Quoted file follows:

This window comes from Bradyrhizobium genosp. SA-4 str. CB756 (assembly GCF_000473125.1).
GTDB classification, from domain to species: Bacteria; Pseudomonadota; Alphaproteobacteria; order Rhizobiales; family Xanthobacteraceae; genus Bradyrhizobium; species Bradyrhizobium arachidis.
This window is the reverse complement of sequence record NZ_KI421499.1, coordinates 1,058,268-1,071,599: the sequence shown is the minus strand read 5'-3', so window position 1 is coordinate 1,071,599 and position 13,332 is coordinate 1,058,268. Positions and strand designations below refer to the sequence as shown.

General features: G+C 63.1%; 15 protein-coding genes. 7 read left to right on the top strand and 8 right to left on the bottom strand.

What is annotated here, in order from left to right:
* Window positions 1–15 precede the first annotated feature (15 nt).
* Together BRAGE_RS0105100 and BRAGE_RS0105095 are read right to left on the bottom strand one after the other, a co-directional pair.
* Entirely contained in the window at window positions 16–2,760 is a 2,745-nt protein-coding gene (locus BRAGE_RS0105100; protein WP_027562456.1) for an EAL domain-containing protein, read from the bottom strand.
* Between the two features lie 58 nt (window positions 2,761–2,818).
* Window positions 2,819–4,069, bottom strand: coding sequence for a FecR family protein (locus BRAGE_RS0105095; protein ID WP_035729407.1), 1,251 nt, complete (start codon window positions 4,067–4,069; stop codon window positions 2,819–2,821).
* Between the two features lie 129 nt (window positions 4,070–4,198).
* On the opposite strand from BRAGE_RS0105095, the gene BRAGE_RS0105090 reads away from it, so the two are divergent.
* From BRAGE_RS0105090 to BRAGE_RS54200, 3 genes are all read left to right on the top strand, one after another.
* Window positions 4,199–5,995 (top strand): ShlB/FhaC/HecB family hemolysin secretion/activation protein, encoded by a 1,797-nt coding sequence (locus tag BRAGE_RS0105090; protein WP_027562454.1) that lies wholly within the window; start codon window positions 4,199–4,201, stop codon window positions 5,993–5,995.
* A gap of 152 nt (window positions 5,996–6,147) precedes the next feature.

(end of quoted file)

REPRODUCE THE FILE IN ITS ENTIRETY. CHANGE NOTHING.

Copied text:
This window comes from Bradyrhizobium genosp. SA-4 str. CB756 (assembly GCF_000473125.1).
GTDB classification, from domain to species: Bacteria; Pseudomonadota; Alphaproteobacteria; order Rhizobiales; family Xanthobacteraceae; genus Bradyrhizobium; species Bradyrhizobium arachidis.
This window is the reverse complement of sequence record NZ_KI421499.1, coordinates 1,058,268-1,071,599: the sequence shown is the minus strand read 5'-3', so window position 1 is coordinate 1,071,599 and position 13,332 is coordinate 1,058,268. Positions and strand designations below refer to the sequence as shown.

General features: G+C 63.1%; 15 protein-coding genes. 7 read left to right on the top strand and 8 right to left on the bottom strand.

What is annotated here, in order from left to right:
* Window positions 1–15 precede the first annotated feature (15 nt).
* Together BRAGE_RS0105100 and BRAGE_RS0105095 are read right to left on the bottom strand one after the other, a co-directional pair.
* Entirely contained in the window at window positions 16–2,760 is a 2,745-nt protein-coding gene (locus BRAGE_RS0105100; protein WP_027562456.1) for an EAL domain-containing protein, read from the bottom strand.
* Between the two features lie 58 nt (window positions 2,761–2,818).
* Window positions 2,819–4,069, bottom strand: coding sequence for a FecR family protein (locus BRAGE_RS0105095; protein ID WP_035729407.1), 1,251 nt, complete (start codon window positions 4,067–4,069; stop codon window positions 2,819–2,821).
* Between the two features lie 129 nt (window positions 4,070–4,198).
* On the opposite strand from BRAGE_RS0105095, the gene BRAGE_RS0105090 reads away from it, so the two are divergent.
* From BRAGE_RS0105090 to BRAGE_RS54200, 3 genes are all read left to right on the top strand, one after another.
* Window positions 4,199–5,995 (top strand): ShlB/FhaC/HecB family hemolysin secretion/activation protein, encoded by a 1,797-nt coding sequence (locus tag BRAGE_RS0105090; protein WP_027562454.1) that lies wholly within the window; start codon window positions 4,199–4,201, stop codon window positions 5,993–5,995.
* A gap of 152 nt (window positions 5,996–6,147) precedes the next feature.